ARLINGTON, Texas -- Dave Aranda finished his first regular season at Baylor in 2020 with a 42-3 blowout loss to Oklahoma State that ranked as the worst home loss in four years. The performance capped a frustrating 2-7 campaign, the Bears' second-worst season since 2000.

One year later, after beating an even better iteration of those same Cowboys 21-16 on a goal-line stand to win the program's first Big 12 Championship Game, the stoic Aranda was asked whether he could contrast the two performances against the Pokes. 

"No … no," Aranda said while shaking his head to laughter from the press. 

One year later, everything has changed. Texas and Oklahoma are leaving the Big 12 for the SEC. The Bears are the first non-Sooners team to win the Big 12 since 2014. Lincoln Riley left the Sooner State for USC. And in a sneak preview of the "new" Big 12, Baylor moved to 11-2 to make its case as the premier program of the Hateful Eight. 

Really, the Big 12 title game presented an incredible display for the future of the conference. The game featured two continuing members of the conference, and, along with the SEC, the only conference championship game featuring a pair of top-10 teams. Had then-No. 5 Oklahoma State won, the Cowboys likely would have clinched a spot in the College Football Playoff. Instead, Baylor held them 6 inches -- literally -- short. 

In many ways, JUCO transfer Dezmon Jackson's foiled reach for the goal line at the hands of former walk-on Jairon McVea is perfect symbolism for the new league. Oklahoma State and Baylor have 13 combined 10-win seasons since 2010. Cincinnati has five of its own, and just became the first Group of Five team to enter the College Football Playoff. Houston and BYU finished ranked. TCU and Iowa State have played for conference titles in the past five years. Kansas State and West Virginia have played in BCS bowls.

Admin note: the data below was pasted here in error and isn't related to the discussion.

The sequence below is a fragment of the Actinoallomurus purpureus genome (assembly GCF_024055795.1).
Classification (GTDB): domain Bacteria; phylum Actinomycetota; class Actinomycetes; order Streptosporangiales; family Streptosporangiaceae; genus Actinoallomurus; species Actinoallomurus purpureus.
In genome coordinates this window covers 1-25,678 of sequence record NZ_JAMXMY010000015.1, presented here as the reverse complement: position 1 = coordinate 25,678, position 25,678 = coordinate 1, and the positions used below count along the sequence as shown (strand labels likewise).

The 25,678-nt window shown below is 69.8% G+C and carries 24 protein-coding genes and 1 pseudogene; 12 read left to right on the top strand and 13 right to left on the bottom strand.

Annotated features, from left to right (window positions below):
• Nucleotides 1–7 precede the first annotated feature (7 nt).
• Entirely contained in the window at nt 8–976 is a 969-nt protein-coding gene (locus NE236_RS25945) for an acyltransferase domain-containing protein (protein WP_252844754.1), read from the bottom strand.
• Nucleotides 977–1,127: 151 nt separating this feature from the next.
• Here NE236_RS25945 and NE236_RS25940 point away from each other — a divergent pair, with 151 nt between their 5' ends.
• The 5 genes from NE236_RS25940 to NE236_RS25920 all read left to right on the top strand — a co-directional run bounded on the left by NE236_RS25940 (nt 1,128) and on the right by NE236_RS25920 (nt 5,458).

There is no permanent Goliath in the new Big 12. Instead, there's only Davids hoping to become king. And right now, in only Year 2, Aranda sits on the throne. 

"I've said this before, but he is the most humble, one of the hardest working guys that I know," linebacker Terrel Bernard said. "A man of integrity, a man of faith, and we all want to give our all for him. We respect him so much and he'll never take the credit, but a lot of credit is due to him." 

As Baylor has ascended back to the top of the Big 12, the soft-spoken Bears coach has become one of the fastest-rising stars in the sport. The career defensive coordinator was passed over for head coaching jobs over the years despite earning a reputation as perhaps the nation's top defensive mind. Now, every fanbase with an opening is clamoring for his services after seeing the magic he pulled at Baylor. 

The program had not won a game against a ranked opponent since 2015. In 2021, the Bears beat No. 5 Oklahoma State, No. 8 Oklahoma, No. 14 Iowa State and No. 19 BYU at the time of the matchup. After losing to the Cowboys in Stillwater during the regular season, Baylor held Oklahoma State to 1.8 yards per carry in the Big 12 title game. In the signature win over Oklahoma, Aranda's defense held the Sooners to a Riley-low 260 total yards in a 27-14 win. 

Simply put, the program is built in the steady Aranda's image: Read, learn, improve. 

"I think just the culture that he's brought into the program, I think all of our guys have bought into what he's taught and what he believes, and I think that we all trust in him," said quarterback Blake Shapen, who came off the bench to complete a Big 12 title game-record 17 consecutive passes to start the game. "I think that's the outcome of happened. We all trust in what he's brought to Baylor." 

CBS Sports' Dennis Dodd reported that Aranda is expected to sign a contract extension in the coming days. While the Big 12 title win will make his services more expensive, Baylor is in a strong position to keep him. And if the school does, the Bears have a head start on finding success in the new Big 12. 

When the College Football Playoff field was announced on Sunday, Aranda was nowhere to be found in Waco. He called into the Sugar Bowl media availability not from a celebratory get-together but from the parking lot of a Burger King in Dallas while out recruiting. From his perspective, Aranda's work at Baylor has just begun. 

"What Baylor represents to me is the value in that there's things bigger than football, and that foundationally -- to get where we're going -- we've got to start with people, recognize people and truly care about people," Aranda said. "I think that's what connects all these teams that do all this winning at Baylor and connects the university and community. For me, it aligns so well and pushes me to be a better person.

"In talking with [athletic director] Mack Rhoades and our administration, I try as best I can to convey that this is where I want to be, this fits me and I've never really looked on the outside ... I hope to be here for a very long time."